The cervix is the lower part of the uterus, where it extends into the vagina. Cancer of the uterine cervix affects over 12,000 women each year in the U.S. Most cases of cervical cancer are actually caused by an infectious agent, the human papillomavirus (HPV). It is highly curable when detected early enough.
At the very early stages of cervical cancer, there are usually no symptoms or signs. As the cancer grows, symptoms can include abnormal vaginal bleeding. Abnormal vaginal bleeding is bleeding that occurs between periods, during sex, or after menopause. Pain during sex and vaginal discharge are other possible symptoms.
The Human Papilloma Viruses (HPVs) are a large group of viruses, about 40 of which can infect the human genital tract. Some HPVs are known to cause cervical cancers, while others cause genital warts.
HPV and Cervical Cancer Fast Facts
- Most genital HPV infections go away on their own.
- When they become chronic, genital HPV infections can cause precancerous and cancerous changes in the cells that line the uterine cervix.
- Over 90% of cervical cancers are caused by HPV infection.
The types of HPVs that cause genital warts are different from those that cause cervical cancer. Genital warts are not precancerous lesions and will not develop into cervical cancer. The "high-risk" or potentially cancer-causing types of HPV can stay in the body for years without causing symptoms. Most infections, however, go away on their own and do not cause cellular changes. HPV symptoms in women and men may include the appearance of lesions on the outside of the skin depending on which type of HPV is present, but those HPVs that cause cervical cancer do not cause skin changes.
HPV infection is extremely common. In fact, most men and women who have ever had sex will contract the infection at some point in life. In some people, the infection persists for years, even if they are not sexually active. Condoms may lower the risk of acquiring the infection, but they are not 100% effective.
Other Places Where HPV Causes Cancer
- Anal area
- Oral cavity
High-risk HPV types can lead to cancer because they produce changes in the cells of the cervix. These are initially precancerous changes that can be recognized with screening tests. With time, the precancerous cells can develop into cancer cells. After cancer has developed it spreads within the cervix and eventually to surrounding and finally to distant areas.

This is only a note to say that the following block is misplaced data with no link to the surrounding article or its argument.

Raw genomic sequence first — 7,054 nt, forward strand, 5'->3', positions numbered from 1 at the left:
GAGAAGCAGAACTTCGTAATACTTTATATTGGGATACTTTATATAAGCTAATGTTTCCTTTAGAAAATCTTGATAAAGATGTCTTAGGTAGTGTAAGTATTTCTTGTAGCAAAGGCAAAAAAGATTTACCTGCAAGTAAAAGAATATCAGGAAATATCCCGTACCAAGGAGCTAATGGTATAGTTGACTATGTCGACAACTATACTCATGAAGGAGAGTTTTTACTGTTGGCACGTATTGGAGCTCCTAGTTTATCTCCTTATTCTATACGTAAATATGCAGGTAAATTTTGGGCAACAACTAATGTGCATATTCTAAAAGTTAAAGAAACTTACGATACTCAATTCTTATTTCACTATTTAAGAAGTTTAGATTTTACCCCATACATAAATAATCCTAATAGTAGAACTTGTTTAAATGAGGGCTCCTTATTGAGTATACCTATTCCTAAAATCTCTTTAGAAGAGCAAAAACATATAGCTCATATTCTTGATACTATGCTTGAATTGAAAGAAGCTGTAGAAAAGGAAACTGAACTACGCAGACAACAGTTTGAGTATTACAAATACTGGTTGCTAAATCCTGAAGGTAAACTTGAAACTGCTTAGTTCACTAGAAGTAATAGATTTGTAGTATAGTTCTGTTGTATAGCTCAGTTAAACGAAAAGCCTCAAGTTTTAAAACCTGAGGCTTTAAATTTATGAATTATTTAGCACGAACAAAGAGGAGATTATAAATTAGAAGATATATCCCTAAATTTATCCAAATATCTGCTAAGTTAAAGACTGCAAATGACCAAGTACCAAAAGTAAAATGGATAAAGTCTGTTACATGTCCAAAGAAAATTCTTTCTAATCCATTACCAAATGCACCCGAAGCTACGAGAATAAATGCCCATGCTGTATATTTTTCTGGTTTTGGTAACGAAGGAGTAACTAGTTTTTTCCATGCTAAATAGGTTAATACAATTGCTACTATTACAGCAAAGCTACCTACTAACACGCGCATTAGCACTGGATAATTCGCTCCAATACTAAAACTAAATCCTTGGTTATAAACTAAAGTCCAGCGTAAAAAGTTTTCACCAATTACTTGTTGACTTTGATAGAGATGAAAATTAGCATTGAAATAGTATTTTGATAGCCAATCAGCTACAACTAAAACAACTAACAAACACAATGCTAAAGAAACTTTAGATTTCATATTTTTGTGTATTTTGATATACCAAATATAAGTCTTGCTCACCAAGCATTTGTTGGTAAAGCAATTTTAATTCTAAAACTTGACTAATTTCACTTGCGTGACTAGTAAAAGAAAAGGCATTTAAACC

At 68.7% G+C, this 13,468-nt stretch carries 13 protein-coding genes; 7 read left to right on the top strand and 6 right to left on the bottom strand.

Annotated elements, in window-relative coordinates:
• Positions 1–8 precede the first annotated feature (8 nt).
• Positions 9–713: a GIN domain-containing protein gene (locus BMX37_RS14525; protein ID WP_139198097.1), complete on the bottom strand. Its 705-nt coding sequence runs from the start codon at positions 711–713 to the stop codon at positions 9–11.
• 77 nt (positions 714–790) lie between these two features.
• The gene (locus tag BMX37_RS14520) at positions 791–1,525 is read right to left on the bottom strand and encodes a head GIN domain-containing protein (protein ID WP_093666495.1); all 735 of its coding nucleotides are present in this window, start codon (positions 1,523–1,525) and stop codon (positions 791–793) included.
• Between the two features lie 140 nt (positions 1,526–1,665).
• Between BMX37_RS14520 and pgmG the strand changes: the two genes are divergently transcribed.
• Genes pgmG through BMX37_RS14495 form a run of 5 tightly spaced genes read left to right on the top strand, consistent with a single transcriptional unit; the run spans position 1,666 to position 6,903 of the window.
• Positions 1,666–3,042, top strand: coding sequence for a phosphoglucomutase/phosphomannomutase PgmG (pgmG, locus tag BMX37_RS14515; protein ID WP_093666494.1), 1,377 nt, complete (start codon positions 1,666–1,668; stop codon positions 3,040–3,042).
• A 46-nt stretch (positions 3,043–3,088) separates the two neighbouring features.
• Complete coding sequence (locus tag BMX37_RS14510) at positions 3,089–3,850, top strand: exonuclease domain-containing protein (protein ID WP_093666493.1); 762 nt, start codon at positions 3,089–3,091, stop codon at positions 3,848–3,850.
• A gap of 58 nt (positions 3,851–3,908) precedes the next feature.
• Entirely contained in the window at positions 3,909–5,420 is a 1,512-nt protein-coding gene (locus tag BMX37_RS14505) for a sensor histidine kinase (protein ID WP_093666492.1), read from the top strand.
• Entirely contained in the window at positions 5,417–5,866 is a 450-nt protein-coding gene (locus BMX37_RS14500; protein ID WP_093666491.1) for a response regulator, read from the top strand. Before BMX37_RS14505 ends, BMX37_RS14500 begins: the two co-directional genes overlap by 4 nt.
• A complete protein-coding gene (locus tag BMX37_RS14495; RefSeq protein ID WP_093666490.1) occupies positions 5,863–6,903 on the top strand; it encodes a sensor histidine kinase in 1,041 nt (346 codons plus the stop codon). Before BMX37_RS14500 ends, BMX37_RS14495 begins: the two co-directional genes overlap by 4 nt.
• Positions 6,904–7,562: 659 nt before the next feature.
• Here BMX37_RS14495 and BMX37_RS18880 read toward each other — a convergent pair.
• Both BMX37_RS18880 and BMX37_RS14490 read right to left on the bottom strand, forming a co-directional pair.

Women of Hispanic or African American ethnicity have a higher risk of cervical cancer than Caucasian women.
Other Factors That Increase Cervical Cancer Risk
The Pap test has been a success in preventing many cases of cervical cancer because it is able to detect abnormal cells often before they turn into cancer cells. A swab is taken of the cervix that is then examined for abnormal cells.
Follow your doctor's recommendations regarding how often to get Pap testing. If you are at higher risk, you may need more frequent testing. Skipping tests increases the risk of cervical cancer. Even if you have received the HPV vaccine, you still need Pap tests, because the vaccine does not protect against all the types of HPV that can cause cancer.
If there are minor changes seen on the cells in a Pap smear, the doctor may order a repeat test. He or she may also suggest a colposcopy, an examination that looks at the cervix through a magnifying device, or a biopsy of the cervix. If on a Pap test, abnormal cells appear, they can be destroyed before they turn into cancer cells, and this type of treatment is highly effective in preventing cervical cancer.
The Bethesda System and Squamous Cells
Pathologists who study Pap test cells use a set of terms known as the Bethesda System to classify the results of the test. Abnormal cells are typically divided into seven categories.
The Seven Cell Categories of the Bethesda System
- Atypical Squamous Cells (ASC) -- This is the most common group of abnormal cells. ASCs don't appear normal, but whether they are precancerous or not is unknown. These are further divided into ASC-US and ASC-H, where ASC-H is considered more likely to be precancerous.
- Low-Grade Squamous Intraepithelial Lesions (LSILs) -- These cells have mild abnormalities due to HPV infection.
- High-Grade Squamous Intraepithelial Lesions (HSILs) -- HSILs are more likely than LSILs to progress to cancer if they remain untreated. Compared to LSILs, the sizes and shapes of HSILs are more dramatically altered from normal cells.
- Squamous Cell Carcinoma -- This is cancer, meaning the abnormal cells have crept more deeply into the cervix. This type of finding during a Pap test is very unusual in a place with extensive cancer screenings such as the United States.
- Atypical Glandular Cells (AGC) -- These are glandular cells of an uncertain type.
- Endocervical Adenocarcinoma in Situ (AIS) -- These cells are considered severely abnormal, yet they have not spread past the cervix's gland tissue.